L-208 showed moderate to susceptible stem rot reaction like L-207 and L-206. For blast disease, L-208, L-207 and L-206 showed similar moderately susceptible blast response.

Area of Adaptation

L-208 provides California rice growers an adapted regular long grain rice to grow rice for long grain market. It is competitive in yield, maturity, and milling quality with other adapted RES long grains. It is not recommended in the cool or cold rice producing environments.

Variety Photos
  • Ashley Averitt

    Maintenance and Operator

    Ashley is a maintenance and operator of California Cooperative Rice Research Foundation.

  • Deven Benson

    Maintenance and Operator

    Deven is a maintenance and operator of California Cooperative Rice Research Foundation.

  • Randy Jones

    Field Supervisor

    Randy is the field supervisor of California Cooperative Rice Research Foundation.

  • Joe Martin

    Plant Breeder Assistant

    Joe is a plant breeder assistant for the California Cooperative Rice Research Foundation (CCRRF). His primary focus at CCRRF is to assist in the short grain breeding program. He received his BS in Plant Biology from the University of California Davis. He is currently enrolled in the Plant Breeding Academy at UC Davis to help further his knowledge in plant breeding.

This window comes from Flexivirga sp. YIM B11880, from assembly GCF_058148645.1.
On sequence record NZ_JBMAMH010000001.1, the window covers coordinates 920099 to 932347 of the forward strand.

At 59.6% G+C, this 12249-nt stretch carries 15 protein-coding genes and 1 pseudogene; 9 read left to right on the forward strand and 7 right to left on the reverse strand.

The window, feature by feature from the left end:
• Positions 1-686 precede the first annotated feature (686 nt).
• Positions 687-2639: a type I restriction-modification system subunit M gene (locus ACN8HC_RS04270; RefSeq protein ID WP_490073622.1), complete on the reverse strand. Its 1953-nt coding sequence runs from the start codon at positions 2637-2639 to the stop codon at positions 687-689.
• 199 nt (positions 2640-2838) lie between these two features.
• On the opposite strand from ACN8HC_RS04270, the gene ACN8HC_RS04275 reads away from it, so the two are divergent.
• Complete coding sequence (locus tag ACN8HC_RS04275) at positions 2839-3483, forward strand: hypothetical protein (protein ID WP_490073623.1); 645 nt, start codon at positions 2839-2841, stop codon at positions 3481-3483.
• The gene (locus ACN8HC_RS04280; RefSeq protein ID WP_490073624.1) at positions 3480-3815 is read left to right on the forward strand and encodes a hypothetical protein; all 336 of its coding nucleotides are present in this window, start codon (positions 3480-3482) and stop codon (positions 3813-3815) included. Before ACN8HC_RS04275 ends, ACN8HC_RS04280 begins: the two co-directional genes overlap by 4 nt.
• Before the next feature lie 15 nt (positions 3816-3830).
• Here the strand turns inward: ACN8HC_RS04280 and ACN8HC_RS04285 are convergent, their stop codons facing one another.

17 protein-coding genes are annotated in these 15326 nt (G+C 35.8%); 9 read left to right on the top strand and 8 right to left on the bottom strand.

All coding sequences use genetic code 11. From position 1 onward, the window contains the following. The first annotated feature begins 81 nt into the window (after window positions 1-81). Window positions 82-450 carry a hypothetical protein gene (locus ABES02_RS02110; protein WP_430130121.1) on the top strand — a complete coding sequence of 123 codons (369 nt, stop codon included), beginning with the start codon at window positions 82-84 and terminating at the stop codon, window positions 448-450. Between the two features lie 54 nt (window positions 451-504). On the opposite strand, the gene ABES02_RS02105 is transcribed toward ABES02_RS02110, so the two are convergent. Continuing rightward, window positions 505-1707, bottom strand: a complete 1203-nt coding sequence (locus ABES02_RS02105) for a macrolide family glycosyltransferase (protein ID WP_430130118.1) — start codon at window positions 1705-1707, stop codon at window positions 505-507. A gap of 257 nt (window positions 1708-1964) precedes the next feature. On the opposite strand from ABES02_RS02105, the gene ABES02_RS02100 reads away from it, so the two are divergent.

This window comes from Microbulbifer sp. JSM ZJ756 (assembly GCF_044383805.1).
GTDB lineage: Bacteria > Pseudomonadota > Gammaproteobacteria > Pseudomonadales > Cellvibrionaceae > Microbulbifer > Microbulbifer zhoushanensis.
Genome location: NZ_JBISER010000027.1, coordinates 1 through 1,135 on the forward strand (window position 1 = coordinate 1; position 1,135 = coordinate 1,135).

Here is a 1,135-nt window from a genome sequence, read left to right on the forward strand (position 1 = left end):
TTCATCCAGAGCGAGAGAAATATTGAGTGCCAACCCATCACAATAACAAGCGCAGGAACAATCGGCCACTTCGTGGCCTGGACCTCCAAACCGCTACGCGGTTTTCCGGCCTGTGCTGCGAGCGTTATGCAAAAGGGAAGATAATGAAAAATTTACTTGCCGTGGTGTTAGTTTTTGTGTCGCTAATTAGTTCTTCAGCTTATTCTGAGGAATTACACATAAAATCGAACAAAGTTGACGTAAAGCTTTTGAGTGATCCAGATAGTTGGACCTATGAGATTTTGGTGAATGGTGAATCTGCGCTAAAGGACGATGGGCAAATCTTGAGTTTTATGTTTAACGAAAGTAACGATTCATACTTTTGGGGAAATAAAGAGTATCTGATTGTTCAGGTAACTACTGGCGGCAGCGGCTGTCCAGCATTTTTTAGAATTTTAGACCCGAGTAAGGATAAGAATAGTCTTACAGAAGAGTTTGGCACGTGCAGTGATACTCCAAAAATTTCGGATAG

• Gabriel Janish

    Plant Breeder Assistant

    Gabriel is a plant breeder assistant for the California Cooperative Rice Research Foundation.

  • Davinder Singh

    Plant Breeder Assistant

    Davinder is a plant breeder assistant for the California Cooperative Rice Research Foundation (CCRRF). His primary focus at CCRRF is to assist in the long grain breeding program.

  • Ravinder Gakhal

    Senior Plant Breeder Assistant

    Ravinder is a senior plant breeder assistant for the California Cooperative Rice Research Foundation (CCRRF). His primary focus at CCRRF is to assist in the medium grain breeding program.

  • Baldish Deol

    Senior Plant Breeder Assistant

    Baldish is a senior plant breeder assistant for the California Cooperative Rice Research Foundation.

  • George Yeltatzie

    Genetics Lab Technician

    George is the genetics lab technician for the California Cooperative Rice Research Foundation.

  • Frank Maulana, Ph.D.

    Short Grain Breeder

    Dr. Frank Maulana is a rice breeder for the California Cooperative Rice Research Foundation (CCRRF). He is leading a short grain breeding program to develop improved short grain rice varieties for five market classes, including conventional or regular, low amylose, sweet or waxy, premium quality and arborio or bold grain. The objectives of the program include developing rice varieties with high and stable yield, high milling grain yield, seedling vigor, cold tolerance, lodging resistance, and disease resistance. He received a BS in Crop Science from Lilongwe University of Agriculture and Natural Resources (LUANAR) in Malawi. Then, he worked as a plant breeder at the Agricultural Research and Extension Trust (ARET) for five years. He then went on to obtain PhD and MS in Plant Breeding and Genetics from Kansas State University (KSU), Manhattan, KS. Before joining CCRRF, he was a postdoctoral researcher at Louisiana State University (LSU) AgCenter-Rice Breeding program. His research project at LSU focused on implementation of genomic selection in an applied rice breeding program.